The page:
Hill of heroes

By LYDIA AISENBERG
January 12, 2006 18:42

There is many a good reason to pay a visit - and your respects - to Nahalal in the Jezreel valley.




Hill of heroes

nahalal aerial 88.298. (photo credit: )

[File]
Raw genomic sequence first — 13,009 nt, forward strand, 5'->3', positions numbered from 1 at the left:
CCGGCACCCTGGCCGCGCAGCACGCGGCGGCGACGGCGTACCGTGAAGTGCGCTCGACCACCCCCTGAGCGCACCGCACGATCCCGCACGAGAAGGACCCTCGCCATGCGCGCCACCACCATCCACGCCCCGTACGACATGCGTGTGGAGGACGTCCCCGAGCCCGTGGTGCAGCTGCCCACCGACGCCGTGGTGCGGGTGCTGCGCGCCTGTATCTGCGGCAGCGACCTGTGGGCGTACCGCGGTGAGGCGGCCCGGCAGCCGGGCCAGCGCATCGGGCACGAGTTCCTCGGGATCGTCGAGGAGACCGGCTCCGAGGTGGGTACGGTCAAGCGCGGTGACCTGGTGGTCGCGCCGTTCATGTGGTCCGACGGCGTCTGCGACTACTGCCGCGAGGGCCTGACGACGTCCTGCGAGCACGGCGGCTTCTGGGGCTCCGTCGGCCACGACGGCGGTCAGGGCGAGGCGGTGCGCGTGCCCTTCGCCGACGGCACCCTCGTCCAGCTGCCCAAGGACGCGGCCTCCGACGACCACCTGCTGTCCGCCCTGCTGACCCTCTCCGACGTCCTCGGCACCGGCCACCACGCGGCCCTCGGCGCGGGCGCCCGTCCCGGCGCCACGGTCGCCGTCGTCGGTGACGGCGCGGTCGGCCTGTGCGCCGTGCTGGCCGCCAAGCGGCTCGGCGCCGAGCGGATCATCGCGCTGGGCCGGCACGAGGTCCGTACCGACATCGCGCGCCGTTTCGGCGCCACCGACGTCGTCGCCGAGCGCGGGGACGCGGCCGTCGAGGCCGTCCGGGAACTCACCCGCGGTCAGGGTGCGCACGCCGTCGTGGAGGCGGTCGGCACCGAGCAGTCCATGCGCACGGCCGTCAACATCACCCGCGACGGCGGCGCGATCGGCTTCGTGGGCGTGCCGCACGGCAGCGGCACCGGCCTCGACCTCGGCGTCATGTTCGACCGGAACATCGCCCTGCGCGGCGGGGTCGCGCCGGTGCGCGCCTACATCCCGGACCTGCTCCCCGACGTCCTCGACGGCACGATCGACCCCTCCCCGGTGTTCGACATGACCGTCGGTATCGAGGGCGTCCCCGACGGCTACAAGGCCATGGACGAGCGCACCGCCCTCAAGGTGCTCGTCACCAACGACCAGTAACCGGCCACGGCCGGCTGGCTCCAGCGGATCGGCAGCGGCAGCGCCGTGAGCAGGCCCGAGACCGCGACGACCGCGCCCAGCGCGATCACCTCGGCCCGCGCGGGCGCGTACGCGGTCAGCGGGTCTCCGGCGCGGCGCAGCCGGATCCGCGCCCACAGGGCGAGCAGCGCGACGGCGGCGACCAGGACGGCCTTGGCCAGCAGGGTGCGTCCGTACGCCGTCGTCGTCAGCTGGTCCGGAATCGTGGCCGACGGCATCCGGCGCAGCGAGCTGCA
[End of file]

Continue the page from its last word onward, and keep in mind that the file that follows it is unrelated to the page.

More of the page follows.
One of the most reproduced aerial photographs taken in Israel is that of the agricultural community of Nahalal in the Jezreel Valley. The photograph depicts the Richard Kauffmann-designed pattern for moshavim established before l948, based on concentric circles. The center of the community is where the public buildings such as schools, administrative and cultural offices and shops could be found, and the farmers' homes with outhouses behind. The outer circle, consisting of fields and other farmland, surrounded the center and family homes - all very distinct from the air. It would be rare indeed to find a calendar or photography book of Israel from the Sixties or Seventies that did not include that particular photograph. On a hill overlooking the red-roofed homes, three-story high grain silo, fields and fishponds lies the cemetery of this community, one of the most famous in the Jezreel Valley. It is here that a present-day pioneer of space and Israeli hero was laid to rest among the agricultural pioneers of Nahalal, who battled malaria and other diseases while turning the ground into one of the country's most fertile areas. Col. Ilan Ramon, the Israeli astronaut killed in the Columbia shuttle disaster in February 2003, would have enjoyed a similar aerial view of Nahalal on many occasions when taking off and landing at the nearby Ramat David airfield where he was stationed during his aviation career. The airfield is named after Welsh statesman and former British prime minister, David Lloyd George, as is the nearby kibbutz of Ramat David. A famous son of the moshav is also buried in the cemetery on the hill. Although he left Nahalal to follow his military career, Gen. Moshe Dayan requested to be buried in the place of his birth "as all others," and not in a military cemetery or among the nation's leaders buried on Mount Herzl in Jerusalem. Because Dayan was buried as requested in a non-military cemetery, his grave is not tended by the IDF. Of the some 100 families living nowadays at Nahalal, only 30 families continue to make their livelihood from farming in some form. A far cry from the days when Dayan was a youth riding his horse through the moshav's fields and fishponds. Nahalal was founded in l921 by veteran Second Aliya pioneers, a few of whom had been founders of the first kibbutz Degania near Lake Kinneret. Founded as a workers' settlement (as opposed to a collective kibbutz), the dedicated Zionists drained the malaria-infested swamps that had beaten earlier attempts at settlement. In l925, Lord James Arthur Balfour visited Nahalal with his niece, Blanche Dugdale. She worked in the political department of the Jewish Agency's London offices, sitting beside Chaim Weizman. Photographs of their and other famous personalities' visits to the first moshav, as well as a host of memorabilia including agricultural and musical instruments used by the pioneers, can be viewed in a restaurant-cum-museum belonging to one of the families, Atzilit and Ofer Aviran. Atzilit's grandparents were among the settlement's founding members. A few years ago, the couple discovered a slick under a small lean-to in the farm courtyard. A slick is a small hiding place for weapons, stashed there away from the prying eyes of British Mandate police and used during the War of Independence. Nahalal is also famous for the Girls' Agricultural Training Farm, established by WIZO in l929. The school became a co-educational farming school of the Youth Aliya movement in the l940s and today caters to a large number of high school students, many are them from the former Soviet Union who have come to Israel without their parents under the Jewish Agency's Na'aleh program. In biblical times, Nahalal was a town in the territory of the tribe of Zebulun, the exact site of which is still under dispute. It was Ilan Ramon's widow and mother of his four children, Rona, who requested that her astronaut husband be buried at Nahalal. He rests in peace among some of the country's greatest as Israel Air Force planes encircle the valley and overfly the cemetery when taking off and landing daily at the airbase in the green and fertile valley below. Many a young pilot who never met Col. Ramon will in future be dipping their wings as they fly over Nahalal as a mark of respect to their fellow airman who achieved what many can but only dream of.


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